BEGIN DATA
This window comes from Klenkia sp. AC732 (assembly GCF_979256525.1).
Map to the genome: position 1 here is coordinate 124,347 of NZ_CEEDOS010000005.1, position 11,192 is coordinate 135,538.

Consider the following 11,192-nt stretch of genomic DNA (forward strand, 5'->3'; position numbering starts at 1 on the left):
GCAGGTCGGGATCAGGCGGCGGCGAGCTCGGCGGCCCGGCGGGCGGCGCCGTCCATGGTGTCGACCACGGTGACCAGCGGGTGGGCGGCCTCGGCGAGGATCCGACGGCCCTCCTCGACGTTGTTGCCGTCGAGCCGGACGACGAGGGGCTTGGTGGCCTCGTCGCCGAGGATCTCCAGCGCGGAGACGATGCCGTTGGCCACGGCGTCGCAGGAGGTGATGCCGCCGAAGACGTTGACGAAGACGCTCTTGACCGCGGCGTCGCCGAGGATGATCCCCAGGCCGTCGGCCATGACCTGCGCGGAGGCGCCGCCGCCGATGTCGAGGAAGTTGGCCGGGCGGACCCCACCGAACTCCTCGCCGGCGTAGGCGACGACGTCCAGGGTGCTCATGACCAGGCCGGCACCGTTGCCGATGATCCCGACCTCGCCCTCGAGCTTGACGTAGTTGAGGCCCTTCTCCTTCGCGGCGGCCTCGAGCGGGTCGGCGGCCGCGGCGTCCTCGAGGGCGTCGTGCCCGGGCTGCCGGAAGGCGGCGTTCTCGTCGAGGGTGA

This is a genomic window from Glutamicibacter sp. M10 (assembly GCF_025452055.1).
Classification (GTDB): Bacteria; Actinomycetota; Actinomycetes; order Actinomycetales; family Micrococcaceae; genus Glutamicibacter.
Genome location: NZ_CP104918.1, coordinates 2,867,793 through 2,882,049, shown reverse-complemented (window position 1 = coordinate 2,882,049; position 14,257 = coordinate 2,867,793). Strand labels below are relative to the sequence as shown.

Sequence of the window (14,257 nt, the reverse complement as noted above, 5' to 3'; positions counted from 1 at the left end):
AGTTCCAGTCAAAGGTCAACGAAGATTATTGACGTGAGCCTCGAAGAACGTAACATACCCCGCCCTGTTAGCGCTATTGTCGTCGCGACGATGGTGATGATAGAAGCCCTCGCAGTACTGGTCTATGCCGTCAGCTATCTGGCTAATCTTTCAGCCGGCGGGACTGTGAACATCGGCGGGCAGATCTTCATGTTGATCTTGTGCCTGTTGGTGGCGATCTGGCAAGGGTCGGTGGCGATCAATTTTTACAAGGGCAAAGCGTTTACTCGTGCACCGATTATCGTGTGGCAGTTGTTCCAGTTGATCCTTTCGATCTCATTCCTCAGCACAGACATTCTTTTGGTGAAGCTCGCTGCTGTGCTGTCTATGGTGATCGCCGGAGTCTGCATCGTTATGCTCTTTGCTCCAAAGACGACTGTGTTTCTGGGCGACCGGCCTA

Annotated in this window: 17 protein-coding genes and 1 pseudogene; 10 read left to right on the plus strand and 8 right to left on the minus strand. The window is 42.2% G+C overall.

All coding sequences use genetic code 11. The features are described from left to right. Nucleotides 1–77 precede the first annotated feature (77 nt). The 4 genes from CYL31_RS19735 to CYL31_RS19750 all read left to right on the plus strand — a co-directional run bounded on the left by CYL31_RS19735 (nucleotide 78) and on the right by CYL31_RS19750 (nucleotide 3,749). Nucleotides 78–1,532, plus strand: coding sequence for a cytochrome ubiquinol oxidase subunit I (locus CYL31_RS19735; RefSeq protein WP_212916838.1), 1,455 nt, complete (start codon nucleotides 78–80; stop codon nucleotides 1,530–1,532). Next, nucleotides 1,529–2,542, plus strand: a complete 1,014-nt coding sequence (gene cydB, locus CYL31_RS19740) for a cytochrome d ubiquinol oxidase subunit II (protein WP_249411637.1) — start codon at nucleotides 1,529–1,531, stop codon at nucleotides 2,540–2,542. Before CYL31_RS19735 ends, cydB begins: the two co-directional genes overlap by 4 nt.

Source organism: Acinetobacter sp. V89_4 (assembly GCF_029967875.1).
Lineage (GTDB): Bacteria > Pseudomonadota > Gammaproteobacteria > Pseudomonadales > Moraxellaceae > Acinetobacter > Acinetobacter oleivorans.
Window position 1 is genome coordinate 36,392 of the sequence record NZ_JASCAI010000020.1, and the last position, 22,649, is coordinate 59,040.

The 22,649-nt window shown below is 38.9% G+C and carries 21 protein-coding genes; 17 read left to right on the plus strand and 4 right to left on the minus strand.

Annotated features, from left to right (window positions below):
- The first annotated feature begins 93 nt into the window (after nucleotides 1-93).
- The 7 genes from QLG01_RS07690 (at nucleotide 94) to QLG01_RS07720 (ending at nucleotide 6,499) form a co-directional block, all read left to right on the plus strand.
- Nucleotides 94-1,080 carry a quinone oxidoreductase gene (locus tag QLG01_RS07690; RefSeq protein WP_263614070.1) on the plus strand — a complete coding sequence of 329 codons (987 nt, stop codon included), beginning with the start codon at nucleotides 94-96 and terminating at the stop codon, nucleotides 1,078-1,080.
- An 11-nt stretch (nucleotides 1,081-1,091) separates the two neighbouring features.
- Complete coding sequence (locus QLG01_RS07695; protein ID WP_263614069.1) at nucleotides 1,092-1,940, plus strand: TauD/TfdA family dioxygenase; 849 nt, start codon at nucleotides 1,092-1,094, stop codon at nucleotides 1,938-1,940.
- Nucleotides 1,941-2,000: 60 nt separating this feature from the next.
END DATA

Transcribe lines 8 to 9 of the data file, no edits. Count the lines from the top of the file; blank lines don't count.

Sequence of the window (14,257 nt, the reverse complement as noted above, 5' to 3'; positions counted from 1 at the left end):
AGTTCCAGTCAAAGGTCAACGAAGATTATTGACGTGAGCCTCGAAGAACGTAACATACCCCGCCCTGTTAGCGCTATTGTCGTCGCGACGATGGTGATGATAGAAGCCCTCGCAGTACTGGTCTATGCCGTCAGCTATCTGGCTAATCTTTCAGCCGGCGGGACTGTGAACATCGGCGGGCAGATCTTCATGTTGATCTTGTGCCTGTTGGTGGCGATCTGGCAAGGGTCGGTGGCGATCAATTTTTACAAGGGCAAAGCGTTTACTCGTGCACCGATTATCGTGTGGCAGTTGTTCCAGTTGATCCTTTCGATCTCATTCCTCAGCACAGACATTCTTTTGGTGAAGCTCGCTGCTGTGCTGTCTATGGTGATCGCCGGAGTCTGCATCGTTATGCTCTTTGCTCCAAAGACGACTGTGTTTCTGGGCGACCGGCCTA